He made one concession in his approach. When he killed, he killed with more than his blade. When he slit the old man’s throat, it wasn’t only his hand guiding the sword across his pale neck. Everyone he had lost held it too, and when he killed, he killed with them. Vrasen, Willow, Lorle, Durane, Samir, Monsoon, Berrel, Lyrik and Syna. He had folded their names into his heart, they fought with him, and they would die with him.
The last two still stung. He couldn’t stop himself thinking about Lyrik’s death. Syna overcome with grief, her mouth frozen open in horror. There was the bone-chilling scream and Lyrik’s chest opening as Belacqua’s energy blade burned through it and –
He stopped it right there. It had to stop. Instead, he thought about breaking Belacqua’s defence and smashing his skull into little bits. He couldn’t remember the whole thing. There were a few heavy punches and the murderer’s skin started to break and his skull opened, then Mev’s vision went completely red. What he did remember was the savage relief he felt as the murderer’s skull split under his knuckles. Then that one fatal slice that separated broken head from neck, and finally Lyrik was avenged. It was enough to lighten the shadow weighing down his heart.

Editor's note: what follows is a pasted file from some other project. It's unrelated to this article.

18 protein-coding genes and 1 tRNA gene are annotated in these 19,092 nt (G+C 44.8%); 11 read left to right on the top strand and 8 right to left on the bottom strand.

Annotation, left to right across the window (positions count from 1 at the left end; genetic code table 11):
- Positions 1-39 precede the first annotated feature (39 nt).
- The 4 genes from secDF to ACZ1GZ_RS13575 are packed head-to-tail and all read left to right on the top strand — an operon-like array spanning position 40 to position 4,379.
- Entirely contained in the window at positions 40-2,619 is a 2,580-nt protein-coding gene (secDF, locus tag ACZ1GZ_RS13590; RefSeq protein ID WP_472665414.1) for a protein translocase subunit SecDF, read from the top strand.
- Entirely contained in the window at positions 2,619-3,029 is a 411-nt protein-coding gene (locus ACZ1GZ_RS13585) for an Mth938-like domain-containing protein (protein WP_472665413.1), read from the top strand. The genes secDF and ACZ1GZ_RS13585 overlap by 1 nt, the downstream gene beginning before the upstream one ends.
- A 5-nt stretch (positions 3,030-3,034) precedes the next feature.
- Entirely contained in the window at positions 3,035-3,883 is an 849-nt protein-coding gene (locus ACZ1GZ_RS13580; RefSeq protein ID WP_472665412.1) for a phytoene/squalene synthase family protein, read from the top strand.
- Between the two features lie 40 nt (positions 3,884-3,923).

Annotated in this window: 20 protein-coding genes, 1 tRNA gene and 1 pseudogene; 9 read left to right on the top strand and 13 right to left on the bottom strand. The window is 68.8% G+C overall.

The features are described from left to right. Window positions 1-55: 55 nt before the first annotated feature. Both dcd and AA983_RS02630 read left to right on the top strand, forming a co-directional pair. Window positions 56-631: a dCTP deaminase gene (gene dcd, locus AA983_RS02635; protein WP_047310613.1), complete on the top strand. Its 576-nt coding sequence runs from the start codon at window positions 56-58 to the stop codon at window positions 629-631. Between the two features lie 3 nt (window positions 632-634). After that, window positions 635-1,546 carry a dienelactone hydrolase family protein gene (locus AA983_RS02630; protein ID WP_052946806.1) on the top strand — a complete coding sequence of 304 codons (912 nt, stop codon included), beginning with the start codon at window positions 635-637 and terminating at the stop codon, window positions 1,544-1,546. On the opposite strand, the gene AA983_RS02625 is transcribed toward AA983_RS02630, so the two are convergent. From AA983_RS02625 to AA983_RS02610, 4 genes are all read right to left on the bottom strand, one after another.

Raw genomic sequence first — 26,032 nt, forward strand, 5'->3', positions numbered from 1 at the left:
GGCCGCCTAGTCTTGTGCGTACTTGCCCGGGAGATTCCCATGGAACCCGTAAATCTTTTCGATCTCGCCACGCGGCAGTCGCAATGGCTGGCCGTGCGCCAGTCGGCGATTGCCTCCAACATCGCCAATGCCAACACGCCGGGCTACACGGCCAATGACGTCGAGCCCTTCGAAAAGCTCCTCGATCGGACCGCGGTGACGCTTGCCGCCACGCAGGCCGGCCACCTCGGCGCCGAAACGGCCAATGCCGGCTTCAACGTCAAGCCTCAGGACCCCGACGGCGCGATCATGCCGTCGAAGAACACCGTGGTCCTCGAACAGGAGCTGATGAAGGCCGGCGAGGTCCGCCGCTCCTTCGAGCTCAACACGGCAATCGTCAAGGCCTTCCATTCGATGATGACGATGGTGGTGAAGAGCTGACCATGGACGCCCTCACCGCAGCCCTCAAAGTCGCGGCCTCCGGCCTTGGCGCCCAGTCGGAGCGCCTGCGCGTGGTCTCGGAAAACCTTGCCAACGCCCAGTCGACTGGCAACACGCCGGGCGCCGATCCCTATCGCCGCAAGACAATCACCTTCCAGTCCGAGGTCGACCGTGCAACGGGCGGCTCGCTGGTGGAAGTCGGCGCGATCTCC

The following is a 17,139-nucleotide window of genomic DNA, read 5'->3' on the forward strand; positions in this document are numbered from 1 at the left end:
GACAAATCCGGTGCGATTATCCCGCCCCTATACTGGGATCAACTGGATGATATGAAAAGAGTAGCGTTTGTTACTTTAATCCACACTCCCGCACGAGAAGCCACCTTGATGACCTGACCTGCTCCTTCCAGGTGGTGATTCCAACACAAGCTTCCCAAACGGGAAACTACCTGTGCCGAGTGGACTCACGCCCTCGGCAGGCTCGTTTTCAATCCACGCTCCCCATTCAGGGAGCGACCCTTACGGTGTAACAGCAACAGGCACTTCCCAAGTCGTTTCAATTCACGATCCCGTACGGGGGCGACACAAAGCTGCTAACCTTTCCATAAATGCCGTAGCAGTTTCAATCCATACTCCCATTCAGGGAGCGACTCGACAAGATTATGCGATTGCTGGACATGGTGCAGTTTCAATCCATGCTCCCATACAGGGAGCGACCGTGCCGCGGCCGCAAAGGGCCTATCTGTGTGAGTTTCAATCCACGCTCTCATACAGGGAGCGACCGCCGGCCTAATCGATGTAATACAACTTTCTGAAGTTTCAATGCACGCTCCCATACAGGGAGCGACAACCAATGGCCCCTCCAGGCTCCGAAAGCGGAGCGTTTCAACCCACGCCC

Morombe and Belacqua were two kills he allowed himself to enjoy. Their deaths were not justice, not really. They’d killed his friends, betrayed the Vanguard. Those two got exactly what was coming to them.
They were almost at the dry dock now. He could tell by the way space had begun to bend in unfamiliar shapes.
Mev grunted. It never got easier, he reflected, to adjust your perspective to fit the impossible architecture. Sometimes a corridor went on forever, sometimes it devolved into a series of vaguely connected staircases, other times it hurtled you into a pit that would spit you out into the cold vacuum, you never really knew what you were going to get when you turned a corner.